Does Busquets’ non-inclusion mean much to the player himself? Apparently not; the 27-year-old only values opinions from his coaches, team-mates and people within the game
When FIFA announced the 23-man shortlist for the 2015 Ballon d’Or in October, Sergio Busquets was a notable omission from the list. Busquets, who had won the treble with Barcelona last season, failed to make the cut while six of his Blaugrana team-mates made it into the list.
But should he have been included? Barca manager Luis Enrique regularly talks highly of Busquets, and even hailed him as the best midfielder in the world recently. Does Busquets’ non-inclusion mean much to the player himself? Apparently not; the 27-year-old only values opinions from his coaches, team-mates and people within the game.
“I care a lot more about praise from coaches, teammates and football people than the opinions of a jury who are interested in players with a high media profile. That’s not me,” Busquets told TV3 in an interview.
The 2015 Ballon d’Or has a distinct Barca flavour to it. Right from the 23-man shortlist, Barca have dominated the selections. And rightly so, given their trophy-laden year thus far and their chance to pick another silverware later this month in the Club World Cup to be held in Japan. With the list now down to just three, Real Madrid’s Cristiano Ronaldo prevented a MSN podium.
Lionel Messi and Neymar made the final selections along with Ronaldo, which meant Luis Suarez missed out on the top three. It also meant a financial windfall for Neymar’s former club, Santos. Santos are due to receive two million euros due to a clause in Neymar’s contract which entitles the club to a bonus if Neymar makes it as a finalist in the Ballon d’Or stakes.
Messi’s superlative 2015 in comparison to his rivals makes him the favourite to win the coveted crown after suffering the disappointment of two successive second-placed finishes in the past two years. Messi’s phenomenal year culminating in a first major international tournament win for Argentina failed to materialise, but he has had a phenomenal year nonetheless.
Aside from leading Barca to four trophies in this calendar year which could yet become five, Messi’s haul of 48 goals and 24 assists for both club and country has made 2015 one of his more productive years, although his 91-goal year of 2012 will take some beating. Stats and arguments regarding who lands the coveted crown in January’s gala in Zurich will be commonplace in the coming days, but Busquets will barely care.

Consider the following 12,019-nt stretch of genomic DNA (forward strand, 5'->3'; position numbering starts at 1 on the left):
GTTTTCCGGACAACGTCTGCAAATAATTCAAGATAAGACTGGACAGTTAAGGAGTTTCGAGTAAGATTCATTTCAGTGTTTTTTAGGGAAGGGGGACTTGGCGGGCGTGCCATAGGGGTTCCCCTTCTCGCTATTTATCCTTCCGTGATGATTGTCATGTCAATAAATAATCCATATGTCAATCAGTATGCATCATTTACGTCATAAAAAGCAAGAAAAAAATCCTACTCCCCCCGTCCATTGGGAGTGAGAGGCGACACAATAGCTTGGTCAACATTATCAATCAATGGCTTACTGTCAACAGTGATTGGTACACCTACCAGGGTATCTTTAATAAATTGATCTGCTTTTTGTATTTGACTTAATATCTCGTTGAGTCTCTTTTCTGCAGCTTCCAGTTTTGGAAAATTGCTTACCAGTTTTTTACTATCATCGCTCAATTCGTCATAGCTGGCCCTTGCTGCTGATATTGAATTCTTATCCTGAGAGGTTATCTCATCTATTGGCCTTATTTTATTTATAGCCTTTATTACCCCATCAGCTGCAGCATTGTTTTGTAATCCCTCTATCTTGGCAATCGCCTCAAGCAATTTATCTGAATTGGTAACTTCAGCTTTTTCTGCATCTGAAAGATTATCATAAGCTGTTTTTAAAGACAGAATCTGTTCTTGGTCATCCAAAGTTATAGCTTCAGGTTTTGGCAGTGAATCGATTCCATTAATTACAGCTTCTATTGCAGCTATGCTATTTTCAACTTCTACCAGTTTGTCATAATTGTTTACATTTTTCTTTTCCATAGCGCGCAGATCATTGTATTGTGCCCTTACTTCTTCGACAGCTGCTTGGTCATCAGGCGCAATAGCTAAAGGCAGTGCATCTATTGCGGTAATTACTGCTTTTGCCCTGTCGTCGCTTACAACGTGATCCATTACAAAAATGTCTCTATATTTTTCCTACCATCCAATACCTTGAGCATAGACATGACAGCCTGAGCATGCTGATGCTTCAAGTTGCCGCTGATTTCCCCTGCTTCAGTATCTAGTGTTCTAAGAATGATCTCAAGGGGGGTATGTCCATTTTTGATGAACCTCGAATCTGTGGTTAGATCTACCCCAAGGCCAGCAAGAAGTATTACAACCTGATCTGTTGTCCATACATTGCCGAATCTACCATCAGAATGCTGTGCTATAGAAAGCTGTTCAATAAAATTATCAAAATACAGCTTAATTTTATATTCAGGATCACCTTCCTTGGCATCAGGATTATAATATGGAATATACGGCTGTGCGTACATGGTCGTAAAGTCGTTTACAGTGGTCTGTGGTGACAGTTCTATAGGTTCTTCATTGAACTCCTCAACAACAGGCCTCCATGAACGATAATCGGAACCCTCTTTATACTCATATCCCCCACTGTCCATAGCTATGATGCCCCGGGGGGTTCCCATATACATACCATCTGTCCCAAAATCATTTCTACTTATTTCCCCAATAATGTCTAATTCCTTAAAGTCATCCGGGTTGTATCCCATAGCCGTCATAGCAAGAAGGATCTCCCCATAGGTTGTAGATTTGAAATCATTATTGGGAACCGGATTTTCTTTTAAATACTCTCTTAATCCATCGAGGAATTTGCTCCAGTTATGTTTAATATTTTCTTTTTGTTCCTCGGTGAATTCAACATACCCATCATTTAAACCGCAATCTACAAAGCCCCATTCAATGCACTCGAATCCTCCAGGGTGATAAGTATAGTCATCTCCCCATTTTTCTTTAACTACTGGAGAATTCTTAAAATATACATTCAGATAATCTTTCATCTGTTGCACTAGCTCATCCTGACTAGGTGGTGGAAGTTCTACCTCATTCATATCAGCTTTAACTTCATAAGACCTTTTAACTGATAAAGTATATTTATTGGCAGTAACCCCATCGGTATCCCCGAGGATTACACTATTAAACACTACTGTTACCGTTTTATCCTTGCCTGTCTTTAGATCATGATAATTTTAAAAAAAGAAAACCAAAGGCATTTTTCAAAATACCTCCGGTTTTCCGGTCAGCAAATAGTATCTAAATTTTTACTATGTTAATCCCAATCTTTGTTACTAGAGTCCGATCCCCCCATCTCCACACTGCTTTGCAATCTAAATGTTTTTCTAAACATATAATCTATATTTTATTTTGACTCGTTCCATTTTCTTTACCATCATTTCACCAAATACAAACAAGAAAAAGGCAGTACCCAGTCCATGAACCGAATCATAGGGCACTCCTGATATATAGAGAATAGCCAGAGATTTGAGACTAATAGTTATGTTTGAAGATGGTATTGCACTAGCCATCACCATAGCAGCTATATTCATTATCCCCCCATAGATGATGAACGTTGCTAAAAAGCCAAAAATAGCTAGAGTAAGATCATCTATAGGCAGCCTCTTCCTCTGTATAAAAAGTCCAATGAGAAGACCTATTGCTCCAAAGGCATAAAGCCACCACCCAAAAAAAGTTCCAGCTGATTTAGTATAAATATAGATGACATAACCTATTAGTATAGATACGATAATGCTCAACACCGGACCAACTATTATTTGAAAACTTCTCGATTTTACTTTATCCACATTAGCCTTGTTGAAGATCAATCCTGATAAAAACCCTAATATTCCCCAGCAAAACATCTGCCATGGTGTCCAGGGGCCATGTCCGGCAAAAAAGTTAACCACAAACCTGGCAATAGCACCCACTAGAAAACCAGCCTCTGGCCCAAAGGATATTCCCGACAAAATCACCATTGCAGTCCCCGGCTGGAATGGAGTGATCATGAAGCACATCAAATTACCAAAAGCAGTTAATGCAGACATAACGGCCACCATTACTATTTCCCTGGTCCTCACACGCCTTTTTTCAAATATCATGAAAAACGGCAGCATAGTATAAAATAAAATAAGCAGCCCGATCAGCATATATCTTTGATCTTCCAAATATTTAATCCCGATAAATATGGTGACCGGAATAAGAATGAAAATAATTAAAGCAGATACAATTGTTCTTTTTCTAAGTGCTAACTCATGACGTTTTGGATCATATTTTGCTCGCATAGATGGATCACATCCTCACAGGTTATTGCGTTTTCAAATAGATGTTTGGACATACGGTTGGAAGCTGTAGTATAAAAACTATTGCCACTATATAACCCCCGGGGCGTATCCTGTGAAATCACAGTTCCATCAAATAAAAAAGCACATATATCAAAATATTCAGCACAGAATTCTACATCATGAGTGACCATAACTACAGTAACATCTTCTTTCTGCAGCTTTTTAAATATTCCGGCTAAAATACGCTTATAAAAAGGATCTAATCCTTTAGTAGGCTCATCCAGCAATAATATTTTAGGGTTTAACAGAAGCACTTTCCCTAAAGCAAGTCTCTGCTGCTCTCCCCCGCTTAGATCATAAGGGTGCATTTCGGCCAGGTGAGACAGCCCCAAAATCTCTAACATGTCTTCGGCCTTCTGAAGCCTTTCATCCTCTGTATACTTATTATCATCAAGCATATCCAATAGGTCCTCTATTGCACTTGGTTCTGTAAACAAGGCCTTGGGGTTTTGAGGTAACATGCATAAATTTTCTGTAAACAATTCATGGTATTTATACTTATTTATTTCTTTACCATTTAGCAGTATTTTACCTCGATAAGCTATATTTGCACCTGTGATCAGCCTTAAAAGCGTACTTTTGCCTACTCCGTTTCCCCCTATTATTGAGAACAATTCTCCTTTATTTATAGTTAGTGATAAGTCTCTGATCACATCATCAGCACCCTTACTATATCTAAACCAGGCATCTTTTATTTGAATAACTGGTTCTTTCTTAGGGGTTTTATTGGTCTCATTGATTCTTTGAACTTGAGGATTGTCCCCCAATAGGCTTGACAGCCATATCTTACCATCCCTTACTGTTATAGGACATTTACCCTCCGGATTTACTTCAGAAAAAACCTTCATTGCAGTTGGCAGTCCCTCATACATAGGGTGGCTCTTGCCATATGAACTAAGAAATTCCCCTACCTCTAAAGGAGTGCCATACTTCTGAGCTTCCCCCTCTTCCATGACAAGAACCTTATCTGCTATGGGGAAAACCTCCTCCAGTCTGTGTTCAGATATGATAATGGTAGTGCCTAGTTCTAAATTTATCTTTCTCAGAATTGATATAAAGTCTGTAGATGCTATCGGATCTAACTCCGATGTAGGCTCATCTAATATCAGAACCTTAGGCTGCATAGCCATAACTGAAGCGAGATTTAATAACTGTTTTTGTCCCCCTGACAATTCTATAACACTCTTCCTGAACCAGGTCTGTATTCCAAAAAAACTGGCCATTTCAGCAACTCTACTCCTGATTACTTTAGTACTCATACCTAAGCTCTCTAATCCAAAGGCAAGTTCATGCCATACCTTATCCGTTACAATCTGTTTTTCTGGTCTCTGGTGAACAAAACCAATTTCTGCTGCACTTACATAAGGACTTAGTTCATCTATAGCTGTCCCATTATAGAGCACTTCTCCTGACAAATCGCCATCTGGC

Busquets is currently having one of his more consistent campaigns this season. The La Masia graduate has been the bona fide star in Barca’s midfield at a time when his partners in the centre have missed minutes due to a combination of various factors including injuries, suspensions and variable team selections. But Busquets has been ever present in the starting eleven in the league, clocking 13 starts in 13 games.
“It [Ballon d’Or] is not something I prioritise and that I’ve given value to. What I give more value to is what my team-mates say,” Busquets’ narrative is simple yet important. For the player who provides constant solutions throughout the 90 minutes for the likes of Messi and Neymar to express themselves, a disregard for individual accolades comes as no surprise.
Had he entertained dreams to collect individual awards, Barca wouldn’t have been the Barca we know now. In a parallel universe, Busquets is the Messi of individual awards, a universe where the vague details of a defensive midfielder’s contribution to the greater cause of the team is valued more. But not in this universe.
Busquets certainly deserves his shot at personal glory, but the fact no defensive midfielder has won the prestigious prize in the current century is proof enough of how the game is being seen in modern times. Busquets doesn’t hold the currency to success as the likes of Messi and Neymar do, but take him out of the team, and Barca look an entirely different, weaker unit. And that is enough to quantify the importance of the individual named Busquets.